StorageTek Rolls Its Own CAS

Develops its own archiving system, dropping Permabit like a stale butt

June 9, 2005

3 Min Read
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Storage Technology Corp. (StorageTek) (NYSE: STK) is entering the Content Addressable Storage (CAS) space again, this time "for real" and with its own home-grown system (see StorageTek Touts IntelliStore).

StorageTek today announced IntelliStore, an archiving system developed to compete with EMC Corp.'s (NYSE: EMC) Centera and Hewlett-Packard Co.s (NYSE: HPQ) Reference Information Storage System (RISS).

If this sounds familiar, that’s because in January 2005 StorageTek began selling a CAS system it calls Lifecycle Fixed Content Manager 100, which it acquired through an OEM deal with startup Permabit Inc. (see StorageTek Taps Permabit's CAS Act). But StorageTek maintains that was a temporary measure until it finished its own CAS system. Brenda Zawatski, VP of StorageTek’s ILM group, says IntelliStore was in development for two years.

One could argue that any StorageTek product might be temporary because the company is in the process of being devoured by Sun Microsystems Inc. (Nasdaq: SUNW). (See Sun to Acquire StorageTek for $4.1B.) But Intellistore (code-named Trinity, oddly enough) has been a major part of StorageTek’s roadmap, and StorageTek insiders and analysts expect it to make the cut when Sun decides what products to keep from the combined companies.

Sun executives "were briefed on this, and they said they’re committed to the product roadmap,” Zawatski says. “Obviously, we’re under a gag order not to say anything more.”No such gag order exists with Permabit, which StorageTek is summarily dropping. Zawatski points out Permabit’s product will remain on StorageTek’s price list but is “lower end, doesn’t do tape, and doesn’t have the performance [of IntelliStore]. That was for customers who couldn’t wait for our solution. We haven’t actively marketed it.” Slaapppp!

Highlights of IntelliStore include:

  • The FlexLine 600 SATA disk array that StorageTek announced last October but is just now delivering (see StorageTek Flexes Disk)

  • Policy management and data classification software

  • The option to connect to StorageTek SL500 and SL800 midrange and enterprise tape libraries (see StorageTek Slings SL500)

  • Optional archive and compliance consulting through third-party firms

StorageTek refers to IntelliStore as “intelligent archiving” rather than CAS, which is a term EMC came up with for Centera in 2002 (see EMC Has Eyes for Huge Archives). But analysts say it fits the CAS space because it handles fixed data that will not change once stored. StorageTek is also planning to add features like metadata search that are typically found in CAS.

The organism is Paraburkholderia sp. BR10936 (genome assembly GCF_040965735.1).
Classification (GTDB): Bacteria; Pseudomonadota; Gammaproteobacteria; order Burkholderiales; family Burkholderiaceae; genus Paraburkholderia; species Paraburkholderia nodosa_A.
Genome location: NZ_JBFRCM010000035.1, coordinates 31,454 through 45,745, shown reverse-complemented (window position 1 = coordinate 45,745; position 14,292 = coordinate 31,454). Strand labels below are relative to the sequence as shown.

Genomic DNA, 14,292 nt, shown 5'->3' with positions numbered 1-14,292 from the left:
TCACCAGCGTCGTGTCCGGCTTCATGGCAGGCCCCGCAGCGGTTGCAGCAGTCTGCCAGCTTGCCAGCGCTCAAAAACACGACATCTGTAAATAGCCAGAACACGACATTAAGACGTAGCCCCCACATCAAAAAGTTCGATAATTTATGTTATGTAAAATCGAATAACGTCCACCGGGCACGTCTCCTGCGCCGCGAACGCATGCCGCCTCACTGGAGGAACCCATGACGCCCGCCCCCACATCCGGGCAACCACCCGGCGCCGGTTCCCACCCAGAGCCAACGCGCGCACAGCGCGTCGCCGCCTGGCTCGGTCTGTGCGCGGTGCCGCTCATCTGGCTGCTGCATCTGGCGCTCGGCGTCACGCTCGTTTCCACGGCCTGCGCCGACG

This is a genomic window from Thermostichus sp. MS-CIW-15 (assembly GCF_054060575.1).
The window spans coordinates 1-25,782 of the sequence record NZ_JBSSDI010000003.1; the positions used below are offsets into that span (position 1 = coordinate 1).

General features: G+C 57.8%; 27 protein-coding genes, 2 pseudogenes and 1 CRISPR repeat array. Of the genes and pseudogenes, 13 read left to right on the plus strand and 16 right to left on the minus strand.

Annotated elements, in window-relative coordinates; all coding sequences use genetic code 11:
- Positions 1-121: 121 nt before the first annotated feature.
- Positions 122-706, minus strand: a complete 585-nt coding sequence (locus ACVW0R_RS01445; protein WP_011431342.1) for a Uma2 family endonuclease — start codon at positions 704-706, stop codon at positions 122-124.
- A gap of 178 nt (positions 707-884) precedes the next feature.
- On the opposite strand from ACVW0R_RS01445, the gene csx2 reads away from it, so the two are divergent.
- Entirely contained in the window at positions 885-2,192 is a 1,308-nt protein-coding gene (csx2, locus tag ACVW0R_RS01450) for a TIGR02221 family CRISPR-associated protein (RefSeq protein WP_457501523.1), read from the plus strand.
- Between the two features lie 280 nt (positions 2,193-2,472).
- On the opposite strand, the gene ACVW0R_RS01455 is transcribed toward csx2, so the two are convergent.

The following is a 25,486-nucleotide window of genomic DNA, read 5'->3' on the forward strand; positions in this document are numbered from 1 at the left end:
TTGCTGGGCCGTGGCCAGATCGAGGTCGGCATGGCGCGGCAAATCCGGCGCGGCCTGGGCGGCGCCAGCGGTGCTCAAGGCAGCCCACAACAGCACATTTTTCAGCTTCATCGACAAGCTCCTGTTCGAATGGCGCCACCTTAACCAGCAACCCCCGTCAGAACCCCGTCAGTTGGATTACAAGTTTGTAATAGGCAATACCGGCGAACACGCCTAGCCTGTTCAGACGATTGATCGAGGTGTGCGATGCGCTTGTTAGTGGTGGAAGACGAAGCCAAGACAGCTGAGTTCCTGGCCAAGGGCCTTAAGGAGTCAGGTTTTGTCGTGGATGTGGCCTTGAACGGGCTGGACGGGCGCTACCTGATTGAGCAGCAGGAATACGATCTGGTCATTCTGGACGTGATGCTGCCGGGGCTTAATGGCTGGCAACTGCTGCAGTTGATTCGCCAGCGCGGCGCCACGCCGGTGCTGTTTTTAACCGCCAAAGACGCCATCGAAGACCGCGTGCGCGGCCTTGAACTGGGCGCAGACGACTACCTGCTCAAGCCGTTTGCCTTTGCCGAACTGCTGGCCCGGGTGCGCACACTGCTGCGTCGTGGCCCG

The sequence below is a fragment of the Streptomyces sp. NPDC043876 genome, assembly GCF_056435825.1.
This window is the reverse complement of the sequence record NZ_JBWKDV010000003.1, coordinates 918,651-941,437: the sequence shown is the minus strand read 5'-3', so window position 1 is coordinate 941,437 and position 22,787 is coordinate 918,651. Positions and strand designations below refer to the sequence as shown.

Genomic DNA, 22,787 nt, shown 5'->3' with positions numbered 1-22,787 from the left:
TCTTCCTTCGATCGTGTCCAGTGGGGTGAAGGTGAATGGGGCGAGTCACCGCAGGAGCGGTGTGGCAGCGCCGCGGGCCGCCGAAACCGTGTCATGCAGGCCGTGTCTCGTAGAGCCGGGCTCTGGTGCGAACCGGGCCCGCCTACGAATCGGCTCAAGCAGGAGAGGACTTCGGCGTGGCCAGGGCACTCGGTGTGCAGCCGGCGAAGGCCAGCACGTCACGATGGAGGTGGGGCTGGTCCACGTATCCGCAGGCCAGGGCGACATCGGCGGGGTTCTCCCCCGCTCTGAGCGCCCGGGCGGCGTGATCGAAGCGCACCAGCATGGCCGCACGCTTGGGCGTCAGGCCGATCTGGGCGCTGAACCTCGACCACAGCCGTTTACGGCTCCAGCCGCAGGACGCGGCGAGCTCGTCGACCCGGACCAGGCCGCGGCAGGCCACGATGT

“It’s a good stepping stone for StorageTek, and so far Sun has not made a dent in this market,” says analyst Brad O’Neill of the Taneja Group. “I would expect them to keep rolling out features, such as increased compression and search.”

Zawatski says IntelliStore allows customers to run different applications on the same box, while Centera requires different nodes for different applications. Also, StorageTek claims tape is the major differentiator for its system, while other storage competitors such as Network Appliance Inc. (Nasdaq: NTAP) rely on disk only.Archiving is the one application where tape is still considered better suited than disk.

Tape was also a major reason for Sun’s acquisition of StorageTek. Sun already has disk products, but StorageTek gives it a huge chunk of the tape market. “Look, tape revenue is unlikely to grow 50% a year, but there's no question customers will store more data on tape next year than this,” wrote Sun president Jonathan Schwartz on his blog recently. “It's still by far the most economic storage medium on the planet … Is tape sexy? … How about $1/cpu hour? Price performance is sexy.”

The inclusion of tape could allow Sun to position IntelliStore differently than its Honeycomb object-based archiving project, which is due to churn out product late this year (see Sun Pushes Into NAS ).

IntelliStore is expected to begin shipping later this month. Pricing begins at $75,000 for 4 Tbytes of disk, and $9,000 for each additional Tbyte. The tape libraries and consulting are priced separately.

— Dave Raffo, Senior Editor, Byte and Switch0

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